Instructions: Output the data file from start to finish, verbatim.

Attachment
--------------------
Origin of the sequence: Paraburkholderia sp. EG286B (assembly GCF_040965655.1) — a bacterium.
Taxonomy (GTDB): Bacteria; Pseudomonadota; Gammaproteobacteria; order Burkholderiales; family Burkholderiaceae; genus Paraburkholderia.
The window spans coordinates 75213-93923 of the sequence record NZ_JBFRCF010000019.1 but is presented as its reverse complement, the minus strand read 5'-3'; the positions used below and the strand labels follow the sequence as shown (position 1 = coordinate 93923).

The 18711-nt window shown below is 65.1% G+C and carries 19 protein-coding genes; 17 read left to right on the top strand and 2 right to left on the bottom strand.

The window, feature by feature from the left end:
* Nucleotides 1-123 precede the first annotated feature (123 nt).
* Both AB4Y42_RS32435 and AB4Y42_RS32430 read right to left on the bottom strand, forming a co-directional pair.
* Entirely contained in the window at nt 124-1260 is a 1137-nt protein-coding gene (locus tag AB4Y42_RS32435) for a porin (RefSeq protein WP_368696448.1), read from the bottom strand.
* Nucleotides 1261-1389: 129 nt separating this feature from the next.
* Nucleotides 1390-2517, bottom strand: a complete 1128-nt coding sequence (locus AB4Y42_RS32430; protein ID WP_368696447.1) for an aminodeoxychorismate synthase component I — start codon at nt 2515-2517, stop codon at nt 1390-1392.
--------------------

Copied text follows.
Origin of the sequence: Paraburkholderia sp. EG286B (assembly GCF_040965655.1) — a bacterium.
Taxonomy (GTDB): Bacteria; Pseudomonadota; Gammaproteobacteria; order Burkholderiales; family Burkholderiaceae; genus Paraburkholderia.
The window spans coordinates 75213-93923 of the sequence record NZ_JBFRCF010000019.1 but is presented as its reverse complement, the minus strand read 5'-3'; the positions used below and the strand labels follow the sequence as shown (position 1 = coordinate 93923).

The 18711-nt window shown below is 65.1% G+C and carries 19 protein-coding genes; 17 read left to right on the top strand and 2 right to left on the bottom strand.

The window, feature by feature from the left end:
* Nucleotides 1-123 precede the first annotated feature (123 nt).
* Both AB4Y42_RS32435 and AB4Y42_RS32430 read right to left on the bottom strand, forming a co-directional pair.
* Entirely contained in the window at nt 124-1260 is a 1137-nt protein-coding gene (locus tag AB4Y42_RS32435) for a porin (RefSeq protein WP_368696448.1), read from the bottom strand.
* Nucleotides 1261-1389: 129 nt separating this feature from the next.
* Nucleotides 1390-2517, bottom strand: a complete 1128-nt coding sequence (locus AB4Y42_RS32430; protein ID WP_368696447.1) for an aminodeoxychorismate synthase component I — start codon at nt 2515-2517, stop codon at nt 1390-1392.